The Public Order Police have charged 10 female Christian students with "indecent dress” and subjected them to verbal abuse during their detention. The charge carries the punishment of flogging.

Click here to send an instant message to President Omar al-Bashir via Amnesty International

The Public Order Police (POP) arrested 12 female Christian students on 25 June. Ten of them were charged with "indecent dress", under Article 152 of Sudan’s 1991 Criminal Act, while the other two were released. The POP subjected the students to degrading treatment and humiliating verbal abuse during their detention. Article 152 of the 1991 Criminal Act gives POP extensive powers to arrest any person for "indecent dress" and the punishment if found guilty is 40 lashes, or a fine, or with both. In practice the law is used exclusively against women.

The POP stopped the 12 students at 10 pm in front of the Evangelical Baptist Church in Khartoum North, where they had attended a ceremony, and took them to a local police station in Khartoum North.

According to information obtained by Amnesty International, the students are between 17 and 23 years old, and all are Christians, originally from the war-torn Nuba Mountains in South Kordofan state. At the time of their arrest, some were wearing trousers and others skirts. Two of the students were released about four hours after their arrest and the remaining 10 were released on bail at around 10 am on 27 June. The 10 were taken to court on 28 June where the charges against them were confirmed and court dates set. One student, Fardos Al Toum, 19, appeared in court on 6 July, wearing another dress deemed indecent by the judge who, disregarding any due process, immediately sentenced her to a fine of 500 Sudanese pounds ($83) or a month in prison. Her fine was paid by activists and her supporters and she will appear in court again in relation to the original charge. Another student, aged 17, appeared in court on 7 July and, because of her age, was transferred to a Juvenile Court.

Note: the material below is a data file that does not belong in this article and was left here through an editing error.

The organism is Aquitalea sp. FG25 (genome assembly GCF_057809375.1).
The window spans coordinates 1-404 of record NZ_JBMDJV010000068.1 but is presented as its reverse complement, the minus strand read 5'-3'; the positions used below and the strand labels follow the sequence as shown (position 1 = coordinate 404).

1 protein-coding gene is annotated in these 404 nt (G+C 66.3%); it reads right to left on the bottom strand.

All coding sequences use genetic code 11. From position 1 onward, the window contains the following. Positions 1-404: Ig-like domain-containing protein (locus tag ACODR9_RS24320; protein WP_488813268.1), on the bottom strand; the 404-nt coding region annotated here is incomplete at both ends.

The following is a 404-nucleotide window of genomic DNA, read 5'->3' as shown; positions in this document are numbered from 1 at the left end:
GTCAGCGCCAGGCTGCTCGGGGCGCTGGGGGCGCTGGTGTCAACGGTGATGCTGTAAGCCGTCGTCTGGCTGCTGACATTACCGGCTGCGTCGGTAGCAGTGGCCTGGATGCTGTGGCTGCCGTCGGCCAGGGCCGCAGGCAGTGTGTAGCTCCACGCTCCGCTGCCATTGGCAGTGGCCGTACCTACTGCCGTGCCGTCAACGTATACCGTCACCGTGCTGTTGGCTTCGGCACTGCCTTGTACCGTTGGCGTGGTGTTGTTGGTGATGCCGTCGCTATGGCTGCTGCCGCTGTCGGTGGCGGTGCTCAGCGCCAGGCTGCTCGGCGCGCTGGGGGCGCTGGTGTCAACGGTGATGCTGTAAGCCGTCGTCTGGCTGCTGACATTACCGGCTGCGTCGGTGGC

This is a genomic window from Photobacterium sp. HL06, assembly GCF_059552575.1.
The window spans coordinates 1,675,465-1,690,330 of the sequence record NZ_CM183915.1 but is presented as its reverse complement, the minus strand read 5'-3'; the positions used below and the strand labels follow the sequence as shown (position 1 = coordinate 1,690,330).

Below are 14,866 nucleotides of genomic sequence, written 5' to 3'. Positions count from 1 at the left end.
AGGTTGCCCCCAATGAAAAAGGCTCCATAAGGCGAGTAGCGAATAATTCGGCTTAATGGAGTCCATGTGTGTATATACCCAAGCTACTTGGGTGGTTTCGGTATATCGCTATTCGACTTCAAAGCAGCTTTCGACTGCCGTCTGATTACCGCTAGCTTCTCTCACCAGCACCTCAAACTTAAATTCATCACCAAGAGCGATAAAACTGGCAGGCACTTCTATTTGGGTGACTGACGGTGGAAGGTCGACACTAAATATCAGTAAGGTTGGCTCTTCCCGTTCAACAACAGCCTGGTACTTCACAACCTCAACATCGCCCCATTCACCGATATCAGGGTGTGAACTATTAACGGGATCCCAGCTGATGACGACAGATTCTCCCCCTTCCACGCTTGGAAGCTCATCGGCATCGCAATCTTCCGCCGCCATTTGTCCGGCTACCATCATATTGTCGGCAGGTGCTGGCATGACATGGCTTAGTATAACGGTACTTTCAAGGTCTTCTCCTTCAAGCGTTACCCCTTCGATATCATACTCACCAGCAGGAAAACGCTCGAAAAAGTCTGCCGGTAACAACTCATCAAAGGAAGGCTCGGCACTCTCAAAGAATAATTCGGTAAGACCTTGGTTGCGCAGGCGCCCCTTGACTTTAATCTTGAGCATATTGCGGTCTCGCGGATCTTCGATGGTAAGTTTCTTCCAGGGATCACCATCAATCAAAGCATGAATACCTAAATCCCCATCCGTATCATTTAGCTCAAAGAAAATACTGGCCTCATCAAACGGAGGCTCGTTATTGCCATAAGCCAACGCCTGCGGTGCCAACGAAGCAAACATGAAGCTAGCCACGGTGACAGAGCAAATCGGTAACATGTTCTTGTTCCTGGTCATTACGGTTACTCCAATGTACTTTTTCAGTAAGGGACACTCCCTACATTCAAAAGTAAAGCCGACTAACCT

The other nine students: Fardos Al Toum, 19; Ishraga James, 20; Uthan Omer Eljaily, 22; Diana Yagoub Abd Alrahman, 19; Seema Ali Osman, 20; Inas Mohamed Elkomani, 23; Rehab Omer Kakoum,18; Nasra Omer Kakoum, 20; and Wigdan Abdallah Salih – will appear in court on 9, 13, 16 and 17 July according to their lawyer.

For more information please download the report from Amnesty International.

Click here to send an instant message to President Omar al-Bashir via Amnesty International

Please write immediately in Arabic, English or your own language:

  • Urging the Sudanese authorities to drop the charges against the 10 female Christian students immediately and unconditionally;
  • Calling on them to abolish the penalty of flogging, which violates the absolute prohibition of torture and other cruel, inhuman or degrading treatment or punishment;
  • Urging them to repeal Article 152 of the 1991 Criminal Act, which is vague and discriminatory and fails to adhere to Sudan’s international human rights obligations.


President HE Omar Hassan Ahmad al-Bashir

Office of the President People’s Palace

PO Box 281

Khartoum, Sudan


Salutation: Your Excellency

Minister of Justice Awad Al Hassan Alnour

Ministry of Justice

PO Box 302

Al Nil Avenue, Khartoum, Sudan

Email: S

alutation: Your Excellency

And copies to:

Minister of Interior Ismat Abdul-Rahman Zain Al-Abdin

Ministry of Interior

PO Box 873


Also send copies to diplomatic representatives accredited to your country.


Amnesty International